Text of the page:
According to Mercer’s 2020 Cost of Living Survey, the majority of African countries have risen in ranking in terms of expenses and cost of living for expatriates.
This year, Victoria, Seychelles (14) takes the lead as the most expensive city in Africa while Ndjamena, Chad (15), dropped four places from last year’s ranking as the most expensive city. Tunis in Tunisia (209) again ranks as the least expensive city in the region and globally.
In comparison with last year’s report, Lagos, Nigeria (18) rose seven places due to high cost for rent and high prices for groceries, followed by Kinshasa, the Dem. Rep. of Congo (24) which dropped two places. Accra, Ghana moved from 63 to 57, while Nairobi, Kenya, moved from 97 to 95 and Casablanca, Morocco moved from 128 to 121. Luanda, Angola (115) dropped significantly, moving from 26 in 2019 to 115, this year.
“COVID-19 pandemic has created social and economic disruptions across the globe and Africa has not been an exception. We’re seeing a significant increase in the cost of living across cities and it’s important for organizations to reassess their mobility programs with a focus on the wellbeing of their employees,” said Didintle Kwape, Associate, Career Products at Mercer Africa.
Mercer’s 26th Cost of Living Survey finds that specific factors such as currency fluctuations, cost inflation for goods and services, and instability of accommodation prices, are essential to determining the cost of expatriate packages for employees on international assignments.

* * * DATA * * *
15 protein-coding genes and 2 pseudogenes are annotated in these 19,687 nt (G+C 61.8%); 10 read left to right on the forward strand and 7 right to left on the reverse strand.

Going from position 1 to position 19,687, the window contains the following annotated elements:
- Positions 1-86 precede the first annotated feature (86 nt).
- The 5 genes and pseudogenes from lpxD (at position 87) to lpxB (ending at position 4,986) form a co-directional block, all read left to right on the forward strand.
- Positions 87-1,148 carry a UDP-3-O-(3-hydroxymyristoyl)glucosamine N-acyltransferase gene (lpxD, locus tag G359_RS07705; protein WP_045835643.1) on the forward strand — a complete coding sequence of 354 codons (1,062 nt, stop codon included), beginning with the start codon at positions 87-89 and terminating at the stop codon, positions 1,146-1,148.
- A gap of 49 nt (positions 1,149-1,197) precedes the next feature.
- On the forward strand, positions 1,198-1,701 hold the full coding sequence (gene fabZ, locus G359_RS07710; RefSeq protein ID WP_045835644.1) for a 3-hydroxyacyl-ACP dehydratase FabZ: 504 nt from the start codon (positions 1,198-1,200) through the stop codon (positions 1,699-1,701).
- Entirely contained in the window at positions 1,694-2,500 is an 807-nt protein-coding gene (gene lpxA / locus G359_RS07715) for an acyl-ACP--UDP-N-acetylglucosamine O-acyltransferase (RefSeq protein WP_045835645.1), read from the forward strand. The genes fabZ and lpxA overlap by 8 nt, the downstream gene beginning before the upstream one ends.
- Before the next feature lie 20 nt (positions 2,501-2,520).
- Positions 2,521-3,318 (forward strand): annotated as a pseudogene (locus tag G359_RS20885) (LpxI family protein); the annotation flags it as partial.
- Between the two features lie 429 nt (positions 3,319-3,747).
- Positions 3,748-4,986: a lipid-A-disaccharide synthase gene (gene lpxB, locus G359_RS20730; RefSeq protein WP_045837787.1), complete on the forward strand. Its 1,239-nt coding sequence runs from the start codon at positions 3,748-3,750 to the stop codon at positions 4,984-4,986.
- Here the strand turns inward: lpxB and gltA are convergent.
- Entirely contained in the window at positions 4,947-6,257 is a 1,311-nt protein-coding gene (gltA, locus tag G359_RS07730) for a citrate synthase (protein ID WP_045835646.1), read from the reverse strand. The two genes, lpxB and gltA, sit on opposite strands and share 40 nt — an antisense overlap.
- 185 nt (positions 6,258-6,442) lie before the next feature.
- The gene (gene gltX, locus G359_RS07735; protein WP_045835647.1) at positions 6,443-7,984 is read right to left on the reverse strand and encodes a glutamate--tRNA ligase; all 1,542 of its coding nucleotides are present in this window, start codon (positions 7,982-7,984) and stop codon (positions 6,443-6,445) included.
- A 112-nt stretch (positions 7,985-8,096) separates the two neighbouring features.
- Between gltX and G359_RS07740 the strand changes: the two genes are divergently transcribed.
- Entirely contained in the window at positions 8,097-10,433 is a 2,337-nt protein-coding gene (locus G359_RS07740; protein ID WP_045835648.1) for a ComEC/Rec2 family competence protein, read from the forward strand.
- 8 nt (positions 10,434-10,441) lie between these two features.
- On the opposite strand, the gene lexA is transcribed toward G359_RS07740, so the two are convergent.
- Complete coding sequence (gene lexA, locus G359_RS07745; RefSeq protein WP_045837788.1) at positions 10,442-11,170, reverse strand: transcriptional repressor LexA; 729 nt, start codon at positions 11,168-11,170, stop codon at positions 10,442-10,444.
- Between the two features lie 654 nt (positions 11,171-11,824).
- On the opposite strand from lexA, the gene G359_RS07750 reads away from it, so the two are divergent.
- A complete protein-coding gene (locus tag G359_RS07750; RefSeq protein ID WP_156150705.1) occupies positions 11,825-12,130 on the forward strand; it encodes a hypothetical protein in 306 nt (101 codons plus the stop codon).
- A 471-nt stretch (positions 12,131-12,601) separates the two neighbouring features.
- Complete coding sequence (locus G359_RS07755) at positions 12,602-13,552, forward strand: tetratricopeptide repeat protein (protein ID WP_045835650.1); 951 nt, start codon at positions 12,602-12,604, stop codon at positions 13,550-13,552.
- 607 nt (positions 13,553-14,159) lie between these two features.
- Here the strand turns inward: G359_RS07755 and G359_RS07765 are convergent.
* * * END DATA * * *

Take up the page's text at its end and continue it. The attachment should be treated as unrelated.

According to the survey, Hong Kong tops the list of most expensive cities for expatriates, followed by Ashgabat, Turkmenistan in the second position. Tokyo and Zurich remain in third and fourth positions, respectively, whereas Singapore is in fifth, down two places from last year. New York City ranked sixth, moving up from the ninth place.
Other cities appearing in the top 10 of Mercer’s costliest cities for expatriates are Shanghai (7), Bern (8), Geneva (9), and Beijing (10). The world’s least expensive cities for expatriates, according to Mercer’s survey, are Tunis (209), Windhoek (208), Tashkent and Bishkek, which tied to rank 206.
“The COVID-19 pandemic reminds us that sending and keeping employees on international assignments is a huge responsibility and a difficult task to manage,” said Ilya Bonic, Career President and Head of Mercer Strategy. “Rather than bet on a dramatic resurgence of mobility, organizations should prepare for the redeployment of their mobile workforces, leading with empathy and understanding that not all expatriates will be ready or willing to go abroad.”
Mercer’s widely recognized survey is one of the worlds most comprehensive and is designed to help multinational companies and governments determine compensation strategies for their expatriate employees. New York City is used as the base city for all comparisons and currency movements are measured against the US dollar. The survey includes over 400 cities throughout the world; this year’s ranking includes 209 cities across five continents and measures the comparative cost of more than 200 items in each location, including housing, transportation, food, clothing, household goods, and entertainment.